The Fed Backtracks on Future Rate Hikes as Bank Failures Loom Large


The Federal Reserve’s Federal Open Market Committee (FOMC) on Wednesday raised the target policy interest rate (the federal funds rate) to 5.00 percent, an increase of 25 basis points. With this latest increase, the target has increased 4.75 percent since February 2022.

However, with an increase of only 25 basis points, the March meeting is the second month in a row during which the Fed has pulled back from its more substantial rate hikes of 2022. After four 75-basis-point increases in 2022, the committee approved a 50-point increase in December, followed by a 25-point increase in February, and another on Wednesday.

“When He opened the third seal, I heard the third living creature say, “Come and see.” So I looked, and behold, a black horse, and he who sat on it had a pair of scales[a] in his hand.” Revelation 6:5


Although CPI inflation remains at or above six percent, the FOMC has slowed down in its monetary tightening over the past two months. At Wednesday’s press conference, Fed chairman Jerome Powell moved further into dovish territory.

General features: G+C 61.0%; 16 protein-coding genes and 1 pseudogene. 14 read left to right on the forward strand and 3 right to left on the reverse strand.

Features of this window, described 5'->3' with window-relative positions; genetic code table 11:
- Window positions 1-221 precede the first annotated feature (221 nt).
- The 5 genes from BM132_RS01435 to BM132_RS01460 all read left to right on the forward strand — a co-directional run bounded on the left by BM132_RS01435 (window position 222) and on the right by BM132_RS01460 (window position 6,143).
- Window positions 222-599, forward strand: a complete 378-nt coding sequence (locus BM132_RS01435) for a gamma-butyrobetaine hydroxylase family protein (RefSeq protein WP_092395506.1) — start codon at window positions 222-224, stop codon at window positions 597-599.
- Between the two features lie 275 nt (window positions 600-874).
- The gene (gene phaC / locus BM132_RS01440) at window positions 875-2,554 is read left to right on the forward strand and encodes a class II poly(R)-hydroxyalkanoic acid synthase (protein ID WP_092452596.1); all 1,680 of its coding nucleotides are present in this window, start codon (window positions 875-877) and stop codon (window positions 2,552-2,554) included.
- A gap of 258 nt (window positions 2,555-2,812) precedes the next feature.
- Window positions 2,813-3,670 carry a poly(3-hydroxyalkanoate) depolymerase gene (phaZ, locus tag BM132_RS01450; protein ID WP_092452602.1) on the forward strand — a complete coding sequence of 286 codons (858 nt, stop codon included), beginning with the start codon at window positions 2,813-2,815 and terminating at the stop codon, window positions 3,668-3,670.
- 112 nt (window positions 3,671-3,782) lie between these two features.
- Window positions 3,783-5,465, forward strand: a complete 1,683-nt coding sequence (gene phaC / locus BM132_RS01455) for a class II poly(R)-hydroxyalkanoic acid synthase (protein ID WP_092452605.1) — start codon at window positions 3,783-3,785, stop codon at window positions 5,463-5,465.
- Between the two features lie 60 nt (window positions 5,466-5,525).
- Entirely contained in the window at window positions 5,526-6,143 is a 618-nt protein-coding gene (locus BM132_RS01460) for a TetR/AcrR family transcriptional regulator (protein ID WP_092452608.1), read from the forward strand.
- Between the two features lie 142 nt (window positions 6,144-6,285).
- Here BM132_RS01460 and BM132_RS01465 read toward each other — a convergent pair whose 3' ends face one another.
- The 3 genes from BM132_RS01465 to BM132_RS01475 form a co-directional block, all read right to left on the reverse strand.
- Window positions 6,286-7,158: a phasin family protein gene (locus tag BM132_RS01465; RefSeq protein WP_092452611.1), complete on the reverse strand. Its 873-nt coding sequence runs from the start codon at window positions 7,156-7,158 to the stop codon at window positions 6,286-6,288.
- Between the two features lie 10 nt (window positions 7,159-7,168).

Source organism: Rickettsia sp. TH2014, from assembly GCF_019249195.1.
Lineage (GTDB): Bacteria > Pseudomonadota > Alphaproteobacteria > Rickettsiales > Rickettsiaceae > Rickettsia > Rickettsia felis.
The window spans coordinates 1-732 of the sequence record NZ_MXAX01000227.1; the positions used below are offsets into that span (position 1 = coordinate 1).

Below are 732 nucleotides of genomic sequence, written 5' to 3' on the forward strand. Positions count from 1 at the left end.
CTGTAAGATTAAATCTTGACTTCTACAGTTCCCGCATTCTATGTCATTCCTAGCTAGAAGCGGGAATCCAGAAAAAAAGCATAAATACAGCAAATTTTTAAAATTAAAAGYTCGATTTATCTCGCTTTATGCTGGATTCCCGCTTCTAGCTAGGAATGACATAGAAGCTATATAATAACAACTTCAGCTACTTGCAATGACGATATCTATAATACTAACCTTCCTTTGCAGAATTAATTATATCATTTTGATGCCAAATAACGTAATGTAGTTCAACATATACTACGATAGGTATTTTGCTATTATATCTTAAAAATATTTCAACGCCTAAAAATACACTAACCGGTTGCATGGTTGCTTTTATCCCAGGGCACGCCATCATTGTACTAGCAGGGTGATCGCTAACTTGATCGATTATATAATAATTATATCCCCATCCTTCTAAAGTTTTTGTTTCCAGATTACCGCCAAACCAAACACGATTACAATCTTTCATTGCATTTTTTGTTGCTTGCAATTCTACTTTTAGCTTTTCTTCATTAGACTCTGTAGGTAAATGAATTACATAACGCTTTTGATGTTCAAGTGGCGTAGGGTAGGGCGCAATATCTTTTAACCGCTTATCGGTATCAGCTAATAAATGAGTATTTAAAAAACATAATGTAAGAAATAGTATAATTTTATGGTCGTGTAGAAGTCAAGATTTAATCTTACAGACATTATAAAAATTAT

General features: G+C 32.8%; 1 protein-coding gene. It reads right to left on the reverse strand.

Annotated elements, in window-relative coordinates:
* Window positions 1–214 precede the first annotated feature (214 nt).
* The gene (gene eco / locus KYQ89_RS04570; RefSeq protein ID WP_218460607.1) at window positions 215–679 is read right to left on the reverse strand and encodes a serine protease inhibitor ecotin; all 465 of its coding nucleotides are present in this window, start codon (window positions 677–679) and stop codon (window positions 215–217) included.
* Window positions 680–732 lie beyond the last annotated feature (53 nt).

We should expect more of this as the year wears on. Although CPI inflation remains well above the Fed’s two-percent target, recent bank failures will put the Fed under pressure to force interest rates back down so as to give banks better access to cheap liquidity. In other words, the Fed will have to choose between helping bankers on the one hand and reducing inflation for regular people on the other. Experience suggests the Fed will side with bankers and will thus move back in the direction of easy money even as inflation continues to drive up the cost of living.

The Fed Can’t Keep Tightening and Also Protect Banks 

The FOMC’s retreat to 25 basis points was expected in light of this month’s bank failures and nascent financial crisis which became obvious with the failure of Silicon Valley Bank on March 10. This was the largest bank failure since the 2008 financial crisis, and is the second-largest bank to fail in the United States. On March 12, Signature Bank failed as well.

Read the entire Mises Institute article HERE